To me, the interesting point was the discussion of statutory interpretation, with incident of taxation based on the reality of the transaction, ignoring the insertion of meaningless steps solely to affect taxation, etc.. I direct readers to the Supreme Court opinion, here:¶¶ 61, p. 20 - 32, p. 33). Here is the conclusion:
98. The error of the Court of Appeal in these cases lies, in my opinion, in adopting a literal construction of Chapter 2, and applying it to a correspondingly formal analysis of the facts. Adopting a purposive construction of Chapter 2, the conditions relied upon in order to bring the shares in question within the scope of the exemption conferred by section 425(2) failed to make provision of the kind required by section 423(1)(a): that is to say, provision having a business or commercial purpose, as distinct from provision whose only purpose was the obtaining of the exemption. That does not however mean that the conditions are to be disregarded for all fiscal purposes. Income tax is payable on the value of the shares as at the date of their acquisition in accordance with Abbott v Philbin, account being taken of any effect which the conditions may have had.Excerpts From the FT article:
UBS and Deutsche Bank have lost a legal challenge brought by HM Revenue & Customs over two offshore schemes designed to avoid paying tax on bankers’ bonuses.
The Supreme Court on Wednesday overturned two earlier court decisions over the controversial schemes that operated in 2003 and 2004.
HMRC had argued throughout the 12-year dispute that the schemes were designed to exploit tax avoidance loopholes and the banks should pay back about £50m each.
The tax schemes centred on bankers receiving shares in specially created companies, meaning they escaped income tax.
The banks then paid banker bonuses into the schemes without having to account to HMRC for income tax or national insurance contributions for the staff or their own liabilities on earnings.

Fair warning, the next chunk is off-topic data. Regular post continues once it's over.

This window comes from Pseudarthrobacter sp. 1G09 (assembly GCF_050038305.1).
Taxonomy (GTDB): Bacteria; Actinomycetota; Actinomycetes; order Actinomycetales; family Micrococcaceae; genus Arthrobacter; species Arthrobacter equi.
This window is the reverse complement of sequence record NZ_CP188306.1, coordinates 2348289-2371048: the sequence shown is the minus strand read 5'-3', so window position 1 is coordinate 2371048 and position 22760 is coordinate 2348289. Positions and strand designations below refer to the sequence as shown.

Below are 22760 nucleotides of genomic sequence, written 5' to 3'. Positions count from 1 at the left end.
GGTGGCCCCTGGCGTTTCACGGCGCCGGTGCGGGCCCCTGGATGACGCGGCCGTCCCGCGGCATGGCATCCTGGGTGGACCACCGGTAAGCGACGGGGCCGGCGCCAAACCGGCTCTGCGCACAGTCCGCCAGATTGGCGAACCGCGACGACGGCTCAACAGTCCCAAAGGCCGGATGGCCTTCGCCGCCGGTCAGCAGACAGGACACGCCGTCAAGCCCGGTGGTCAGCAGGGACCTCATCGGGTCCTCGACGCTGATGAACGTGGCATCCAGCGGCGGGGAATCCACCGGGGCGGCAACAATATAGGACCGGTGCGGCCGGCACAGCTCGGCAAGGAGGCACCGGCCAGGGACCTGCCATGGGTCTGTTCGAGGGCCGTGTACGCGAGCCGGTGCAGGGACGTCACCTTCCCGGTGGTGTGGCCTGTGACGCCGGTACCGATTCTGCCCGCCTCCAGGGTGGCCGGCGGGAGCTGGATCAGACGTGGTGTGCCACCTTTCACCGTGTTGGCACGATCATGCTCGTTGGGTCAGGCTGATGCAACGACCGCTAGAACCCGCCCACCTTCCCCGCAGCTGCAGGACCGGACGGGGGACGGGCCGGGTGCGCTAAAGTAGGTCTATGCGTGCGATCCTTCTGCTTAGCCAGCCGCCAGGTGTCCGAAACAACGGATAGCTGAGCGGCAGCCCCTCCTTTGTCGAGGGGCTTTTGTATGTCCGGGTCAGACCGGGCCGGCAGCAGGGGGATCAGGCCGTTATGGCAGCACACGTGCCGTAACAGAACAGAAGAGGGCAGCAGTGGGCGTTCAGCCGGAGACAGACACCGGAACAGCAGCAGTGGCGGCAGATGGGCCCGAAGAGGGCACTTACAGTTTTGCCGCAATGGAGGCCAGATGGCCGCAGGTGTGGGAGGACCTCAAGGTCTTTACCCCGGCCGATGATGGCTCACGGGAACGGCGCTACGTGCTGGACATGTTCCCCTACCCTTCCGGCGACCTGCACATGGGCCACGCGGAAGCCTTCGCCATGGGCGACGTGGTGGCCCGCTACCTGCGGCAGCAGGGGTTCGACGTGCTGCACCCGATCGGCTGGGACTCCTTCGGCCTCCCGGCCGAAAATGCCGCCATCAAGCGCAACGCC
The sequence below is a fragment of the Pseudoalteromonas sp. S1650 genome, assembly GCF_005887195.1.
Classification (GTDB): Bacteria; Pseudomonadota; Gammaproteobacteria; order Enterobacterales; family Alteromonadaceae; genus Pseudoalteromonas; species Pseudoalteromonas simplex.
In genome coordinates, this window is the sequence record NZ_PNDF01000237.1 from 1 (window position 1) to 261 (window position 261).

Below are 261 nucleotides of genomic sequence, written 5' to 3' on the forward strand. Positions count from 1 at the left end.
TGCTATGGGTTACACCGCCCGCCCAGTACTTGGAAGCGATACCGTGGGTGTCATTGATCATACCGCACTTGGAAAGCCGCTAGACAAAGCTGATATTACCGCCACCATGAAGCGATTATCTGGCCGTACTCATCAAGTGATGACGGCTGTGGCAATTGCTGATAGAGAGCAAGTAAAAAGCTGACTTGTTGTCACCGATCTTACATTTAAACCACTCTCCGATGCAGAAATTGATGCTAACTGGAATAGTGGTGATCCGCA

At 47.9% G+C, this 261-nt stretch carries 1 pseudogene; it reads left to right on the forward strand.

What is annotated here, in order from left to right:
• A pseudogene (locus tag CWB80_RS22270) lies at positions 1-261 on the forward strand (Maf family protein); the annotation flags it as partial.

Some 426 staff agreed to take part in the scheme and it was argued in court papers that UBS devised schemes in 2003 and 2004 to avoid paying £36.9m of tax and £12.7m in national insurance on £92m of bankers’ bonuses.\
Deutsche’s scheme revolved around £91m of bonuses and share awards to individual bankers above £2m.
The Supreme Court found the restrictive conditions attached to the shares in the UBS scheme “had no business or commercial rationale beyond tax avoidance”. In the Deutsche scheme, the conditions were “simpler but equally artificial”.
Lord Robert Reed, the Supreme Court justice, noted in his ruling: “In our society, a great deal of intellectual effort is devoted to tax avoidance.”
He added it was “difficult to accept” arguments that parliament when passing the law had intended to encourage tax exemptions for restricted share awards where this “has no purpose whatsoever other than the obtaining of an exemption itself”.
Jolyon Maugham, a barrister, said the Supreme Court ruling was a landmark decision that would apply to all types of tax avoidance. He said: “The Supreme Court has found the purpose of the statute otherwise than in the language parliament has used. That really does open the door to a much looser type of statutory construction”, a reference to the process by which courts interpret legislation.
“It will be regarded by HMRC as a major new weapon in its armoury and I can see many years of litigation ahead trying to understand what limits there are to a really rather broad principle.”
The ruling is the second big win for HMRC in a week after Stagecoach lost an £11m battle against the agency in a tax tribunal.
The tribunal sided with HMRC, which argued the bus and train operator had tried to reduce its 2010-11 tax bill artificially through “an attempt to manufacture losses”.
HMRC also chalked up another win last December in a tax tribunal case involving a £54m tax planning scheme used by bookmaker Ladbrokes.
HMRC is increasingly under political pressure to crack down on various schemes used by companies and banks.
MPs want it to take a tougher approach to tackling corporate tax avoidance. It also came under fire for failure to prosecute hundreds of British customers who used HSBC’s Swiss bank to evade tax.
But it has prosecuted bankers who poured money into film finance schemes to avoid paying income tax.
Last year three ex-Bear Stearns traders were jailed for 4.5 years at Southwark Crown Court after being convicted of conspiring to cheat the tax authorities by investing in film investment schemes.JAT Comments:
1. The "scheme" was of the genre that I would generally describe as a bullshit tax shelter. Mostly smoke and mirrors with no real meaningful substantial economic effect. The analysis of the UK Supreme Court parallels the interpretive analysis that US courts often apply to bullshit tax shelters.